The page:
Every day, we are all subjected to stress, and if we don't learn to handle it, we can quickly reach a point of general breakdown and burnout. Stress weakens the body and puts you at risk for certain diseases.
There are several different kinds of stress, and each one has a different degree of difficulty in coping with it. Everyone responds differently to the various stressors in our daily lives, but the end result is the same for everyone: Nervousness, anxiety, and overall discomfort. All of these things contribute to worsened social dynamics/soft skills, and lower working efficiency.
Let's look at the most critical aspects of stress, how it functions, why it puts our wellbeing at risk in some situations, and what genes are linked to stress.
What Is Stress?
Any change that induces physical, mental, or physiological tension is generally referred to as “stress”. When the present situation exceeds our ability to handle it, we become stressed. It is
often perceived to be that normal, everyday tension we all feel, but in truth, this type of stress can actually be categorized as “constructive stress”. We actually need stress in order to perform at our best, but the issue arises when the stress becomes excessive.
Excessive stress may be the product of a heavy emotional load, a significant loss, or a series of mild, consecutive headaches that we are unable to recover from because they occur much too often. When we reach our physiological optimum, optimal stress leads to optimal efficiency. After that, the stress grows, and our efficiency decreases proportionally.
Common for most people, is that we subconsciously and consciously intensify the stress levels, by investing in our negative thoughts and worries. "I'm not good enough", "I look silly doing this and that" or “This is not going to end up well for me” are common thoughts.
The psychological mechanisms that occur inside of us begin to work against us, and we begin to experience the well-known stress symptoms as a result. There are also other factor that affect our reactions and tolerances to stress such as - Genetics!
The Genetic Response
Before we talk about ways to deal with stress and anxiety, it is important to point out that perception and tolerance to stress are also linked to your genes. The catechol-O-methyltransferase gene, or COMT for short, is one of the genetic factors that influences stress tolerance. This enzyme is in charge of degrading catecholamines including dopamine, epinephrine, and norepinephrine, which is quite a difficult job.
Dopamine is a neurotransmitter that carries various signals between nerve cells, and it plays a role in the transmission of pain/stress signals across the body. So, effectively, this enzyme may be one of the determining factors of how we perceive pain and stress. Too much or too little Dopamine can impair cognitive function, so we need to find that sweet spot. Dopamine levels increase when we are stressed, and if you generate more dopamine, you can perform poorly under stress. Of course, if you generate less dopamine, you would do better since your dopamine levels are close to optimal, but then again, too little wouldn’t be good either.
When it comes to COMT, gender is just another deciding factor. This is mainly because estrogen suppresses the COMT enzyme, meaning that the activity of this enzyme in the prefrontal cortex in females is significantly lower than in males. Females, by default, are closer to optimal dopamine levels, as opposed to males. So, while there are many variables that affect our ability to cope with pain and stress, at the end of the day, it's all about how you RESPOND to your perception of stress, which will determine your outcome.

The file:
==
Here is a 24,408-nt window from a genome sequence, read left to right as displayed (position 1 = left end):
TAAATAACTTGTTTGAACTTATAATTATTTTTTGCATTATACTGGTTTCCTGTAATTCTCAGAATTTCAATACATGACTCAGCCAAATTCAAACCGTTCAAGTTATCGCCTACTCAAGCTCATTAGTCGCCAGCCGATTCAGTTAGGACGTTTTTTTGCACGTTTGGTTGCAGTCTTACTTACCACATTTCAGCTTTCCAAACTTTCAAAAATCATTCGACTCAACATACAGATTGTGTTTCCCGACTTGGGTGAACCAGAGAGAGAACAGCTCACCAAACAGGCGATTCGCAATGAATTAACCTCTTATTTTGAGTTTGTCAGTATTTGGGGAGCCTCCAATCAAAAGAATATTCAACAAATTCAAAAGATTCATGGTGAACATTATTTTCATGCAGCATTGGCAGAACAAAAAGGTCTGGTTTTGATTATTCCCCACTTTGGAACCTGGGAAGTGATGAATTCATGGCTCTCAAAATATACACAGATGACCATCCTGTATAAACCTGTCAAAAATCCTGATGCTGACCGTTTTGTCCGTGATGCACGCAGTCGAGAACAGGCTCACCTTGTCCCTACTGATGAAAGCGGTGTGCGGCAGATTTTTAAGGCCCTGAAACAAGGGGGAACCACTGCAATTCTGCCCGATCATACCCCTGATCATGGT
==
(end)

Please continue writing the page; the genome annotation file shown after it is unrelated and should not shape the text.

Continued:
Does this then mean that the stress response is not all automatic and can be controlled and regulated? ABSOLUTELY! Here are our BEST actionable tips to manage stress. There isn't a one-size-fits-all option when it comes to stress relief, however. What works for one person might not work for another.
Guided Imagery - involves imagining yourself being in your "happy place"— eg sitting on a beach, or on your favourite couch at home. It can be done with a recording or music. Think about all the sensory experiences you'd engage in and allow yourself to feel as though you're really there.
Meditation - brings short-term stress relief as well as lasting stress management benefits. There are many different forms so try a few to see what works best for you.
Progressive muscle relaxation - involves relaxing all the muscles in your body, group by group.
Focus on Breathing - Breathing techniques can calm your body and your brain in just a few minutes. This is a really useful tool to do anywhere, while out and about.
Take a Walk - Exercise is a fantastic stress reliever that can work in minutes, as it stimulates the release of dopamine, norepinephrine, and serotonin.
Listen to some music – studies have shown music can help relieve depression, reduce burnouts and improve mood.
Make self-care a priority - The simplest things that promote well-being, such as enough sleep, food, downtime, and exercise increase self esteem and help manage stress levels.
Develop a Positive Self-Talk Habit - Harsh self-criticism, self-doubt, and catastrophic predictions aren't helpful. The way you talk to yourself matters. Be kind to yourself.
Yoga - combines physical movement, meditation, light exercise, and controlled breathing—all of which provide excellent stress relief
Express Gratitude - helps you recognize all the things you have to be thankful for, and reminds you of all of the resources you have to cope with stress